Huddersfield MP BARRY SHEERMAN is the driving force behind the Sustainable Huddersfield project and he wants to see investment in green skills, training and education. He’s hosting an online summit on Thursday April 21 and everyone is invited to have their say. Here Mr Sheerman explains why it’s so important.

The region of West Yorkshire stands on the cusp of opportunity as our economy regroups post-Covid.

Our region was once the powerhouse for the country, fuelling the growth of innovation and wealth across the entire UK.

Today the climate crisis poses stark challenges to our region but also presents radical opportunities for modernisation and reindustrialisation in a way that delivers on our national obligations to tackle climate change, and our demand for investment and growth.

However, this depends on a working population that has been equipped with the skills, training and education needed to take hold of the opportunities of the green industrial revolution.

From state-of-the-art wind turbines to low carbon hydrogen, the opportunities are boundless.

What’s lacking is the investment in green skills, training, and education to sustain it. Like a shiny new car without an ignition switch, without the right skills framework we will find ourselves unable to start the roaring engine of the green economy.

Initiatives to incorporate sustainability into our educational framework and employment landscape have so far have been piecemeal and largely ineffective.

For example, the once lauded ‘Kickstart’ programme has largely failed to deliver for our young people and in proliferating green skills throughout the country. Only 1% of Kickstart placements were in green sectors.

Without the bedrock of green skills, education and training we will find ourselves woefully ill-equipped for the challenges and opportunities of the future.

The Government should ensure that future labour market interventions, from their inception, are aligned with its net zero and environmental goals. This will equip us for a future of green growth, investment and industry.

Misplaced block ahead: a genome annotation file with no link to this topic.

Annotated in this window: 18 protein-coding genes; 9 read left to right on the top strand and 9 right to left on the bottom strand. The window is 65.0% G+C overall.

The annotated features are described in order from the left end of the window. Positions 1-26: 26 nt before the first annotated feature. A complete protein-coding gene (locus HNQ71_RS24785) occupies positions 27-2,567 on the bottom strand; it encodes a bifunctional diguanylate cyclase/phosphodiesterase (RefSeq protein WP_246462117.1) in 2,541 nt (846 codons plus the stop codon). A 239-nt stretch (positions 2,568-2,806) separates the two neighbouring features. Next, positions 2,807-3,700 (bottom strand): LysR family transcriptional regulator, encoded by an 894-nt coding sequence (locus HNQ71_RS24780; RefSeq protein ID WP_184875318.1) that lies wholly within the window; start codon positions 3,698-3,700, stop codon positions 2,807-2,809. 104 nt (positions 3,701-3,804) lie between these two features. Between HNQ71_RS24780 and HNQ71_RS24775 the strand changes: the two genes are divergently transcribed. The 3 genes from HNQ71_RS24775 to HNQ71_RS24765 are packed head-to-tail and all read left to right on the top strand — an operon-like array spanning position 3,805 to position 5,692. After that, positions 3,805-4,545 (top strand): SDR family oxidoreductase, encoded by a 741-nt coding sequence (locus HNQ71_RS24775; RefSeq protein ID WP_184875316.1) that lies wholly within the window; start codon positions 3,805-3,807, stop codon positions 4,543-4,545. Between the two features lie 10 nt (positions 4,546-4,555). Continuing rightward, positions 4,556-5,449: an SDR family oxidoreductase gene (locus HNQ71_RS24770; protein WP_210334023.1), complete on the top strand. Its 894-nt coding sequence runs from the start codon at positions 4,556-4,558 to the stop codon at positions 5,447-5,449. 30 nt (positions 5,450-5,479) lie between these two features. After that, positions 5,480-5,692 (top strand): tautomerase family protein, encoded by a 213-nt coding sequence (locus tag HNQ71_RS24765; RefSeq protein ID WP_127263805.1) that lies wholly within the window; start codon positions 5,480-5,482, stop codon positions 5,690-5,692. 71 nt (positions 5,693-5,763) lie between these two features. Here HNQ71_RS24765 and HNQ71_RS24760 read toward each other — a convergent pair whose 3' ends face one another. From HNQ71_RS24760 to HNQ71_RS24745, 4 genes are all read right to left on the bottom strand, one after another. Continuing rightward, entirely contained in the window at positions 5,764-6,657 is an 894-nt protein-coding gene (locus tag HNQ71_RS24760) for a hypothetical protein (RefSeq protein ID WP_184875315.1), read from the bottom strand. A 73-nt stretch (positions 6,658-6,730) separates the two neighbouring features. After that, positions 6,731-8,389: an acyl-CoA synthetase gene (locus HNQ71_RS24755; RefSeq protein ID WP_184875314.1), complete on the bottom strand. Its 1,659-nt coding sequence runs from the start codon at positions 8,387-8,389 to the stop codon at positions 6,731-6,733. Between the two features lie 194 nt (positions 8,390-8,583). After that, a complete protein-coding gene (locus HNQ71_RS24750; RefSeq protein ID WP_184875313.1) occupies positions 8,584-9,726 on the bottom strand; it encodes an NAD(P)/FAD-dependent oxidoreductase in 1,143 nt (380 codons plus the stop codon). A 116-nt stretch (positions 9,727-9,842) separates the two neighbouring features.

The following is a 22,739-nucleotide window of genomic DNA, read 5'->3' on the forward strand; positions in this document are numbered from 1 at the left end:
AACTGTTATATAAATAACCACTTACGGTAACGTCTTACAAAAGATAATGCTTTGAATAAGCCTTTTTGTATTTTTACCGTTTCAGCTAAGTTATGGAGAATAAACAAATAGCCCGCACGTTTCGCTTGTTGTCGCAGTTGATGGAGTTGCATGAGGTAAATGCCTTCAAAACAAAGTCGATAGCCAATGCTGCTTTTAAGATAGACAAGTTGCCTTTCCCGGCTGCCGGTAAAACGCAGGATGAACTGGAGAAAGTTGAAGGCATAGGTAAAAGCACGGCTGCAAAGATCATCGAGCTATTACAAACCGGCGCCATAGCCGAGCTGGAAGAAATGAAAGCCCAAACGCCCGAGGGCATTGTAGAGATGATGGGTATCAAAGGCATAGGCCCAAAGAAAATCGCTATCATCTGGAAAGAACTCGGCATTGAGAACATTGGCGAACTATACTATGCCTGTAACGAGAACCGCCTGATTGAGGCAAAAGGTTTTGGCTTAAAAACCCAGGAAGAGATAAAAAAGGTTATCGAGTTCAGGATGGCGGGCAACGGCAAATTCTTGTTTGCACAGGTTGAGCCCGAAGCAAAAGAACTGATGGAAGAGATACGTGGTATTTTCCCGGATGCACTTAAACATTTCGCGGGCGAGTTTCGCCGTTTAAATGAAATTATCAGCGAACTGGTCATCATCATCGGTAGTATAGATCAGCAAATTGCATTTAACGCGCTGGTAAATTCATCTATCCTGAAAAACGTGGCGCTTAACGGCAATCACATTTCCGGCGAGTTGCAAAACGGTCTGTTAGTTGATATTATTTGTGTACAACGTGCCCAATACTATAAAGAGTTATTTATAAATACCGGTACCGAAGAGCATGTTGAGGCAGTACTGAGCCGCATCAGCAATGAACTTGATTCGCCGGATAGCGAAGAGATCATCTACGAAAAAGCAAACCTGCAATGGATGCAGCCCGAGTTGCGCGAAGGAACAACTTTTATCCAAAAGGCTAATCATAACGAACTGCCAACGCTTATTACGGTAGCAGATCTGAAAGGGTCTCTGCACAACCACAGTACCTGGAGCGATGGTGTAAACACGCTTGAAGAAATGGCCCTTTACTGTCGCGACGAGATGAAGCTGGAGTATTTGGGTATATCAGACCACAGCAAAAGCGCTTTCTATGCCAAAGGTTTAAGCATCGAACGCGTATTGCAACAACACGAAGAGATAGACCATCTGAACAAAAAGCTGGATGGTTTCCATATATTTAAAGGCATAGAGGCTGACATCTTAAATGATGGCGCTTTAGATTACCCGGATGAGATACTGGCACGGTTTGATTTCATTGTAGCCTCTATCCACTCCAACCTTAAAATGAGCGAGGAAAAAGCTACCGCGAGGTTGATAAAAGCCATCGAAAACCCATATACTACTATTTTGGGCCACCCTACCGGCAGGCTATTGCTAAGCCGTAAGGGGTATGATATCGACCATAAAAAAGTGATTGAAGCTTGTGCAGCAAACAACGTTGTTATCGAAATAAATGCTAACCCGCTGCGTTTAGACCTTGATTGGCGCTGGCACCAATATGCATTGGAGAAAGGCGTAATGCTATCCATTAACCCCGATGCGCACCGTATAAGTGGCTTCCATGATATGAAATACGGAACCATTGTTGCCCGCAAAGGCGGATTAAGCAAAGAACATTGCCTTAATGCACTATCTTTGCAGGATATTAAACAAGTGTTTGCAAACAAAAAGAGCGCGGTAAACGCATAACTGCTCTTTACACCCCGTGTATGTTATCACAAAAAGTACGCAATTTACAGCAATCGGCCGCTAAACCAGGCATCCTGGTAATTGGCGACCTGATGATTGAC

Achieving these aims is contingent on a green skilled workforce. Although the Green Jobs Taskforce provides a good foundation, what is needed now is a detailed plan for delivery.

The opportunities of a green economy are underpinned by ensuring we have the right skills, training and education to equip the workforce for the jobs of the future.

This requires commitment from a government that priorities its climate obligations and has ambition for the UK to lead the world in new industry.

However, from the axing of the Green Homes Grant, which provided training in installing low carbon heat insulation, to just three mentions of training in the ‘Ten Point Plan for a Green Industrial Revolution’, there are concerns that not enough is being done to invest in the skills of the future.

The green skills pipeline will determine both the number and type of green jobs. The need is there, and the opportunity is there.

We must ensure the supply of skilled and trained workers by providing high quality technical and practical education in several subject areas, for each age group, and in every part of the country.

West Yorkshire and the Leeds City Region stand primed in terms of innovation, educational excellence, talent, and skill.

Barry Sheerman addresses Parliament

That’s why in Huddersfield, we have brought together businesses, educational providers, and residents to build a blueprint here that works, which draws on best practice regionally and which could be rolled out nationwide. It’s called he Sustainable Huddersfield project.

As an organisation we’ve been able to partner with business and manufacturing organisations, environmental groups such as the Kirklees Climate Commission, academics and members of the public.

By bringing together key stakeholders from different sectors in one organisation, we have been able to make significant progress in developing an integrated sustainability agenda in Huddersfield, that ensures we have both green skills and the jobs to utilise them.

That’s why on Thursday April 21 I’m convening academics, businesses, pressure groups, local politicians and members of the public to discuss the critical policy area of green skills, training and education.

We’re going to discuss solutions to the deficit of green skills and ensure that our region is at the forefront of the green transition, with all the opportunities it brings.

Let us ensure we have the skills needed to start the engine of the green industrial revolution.

If we fail to do so, we will find ourselves missing out on the opportunities it is bound to bring. We would be delighted if you chose to join us. You can sign up here.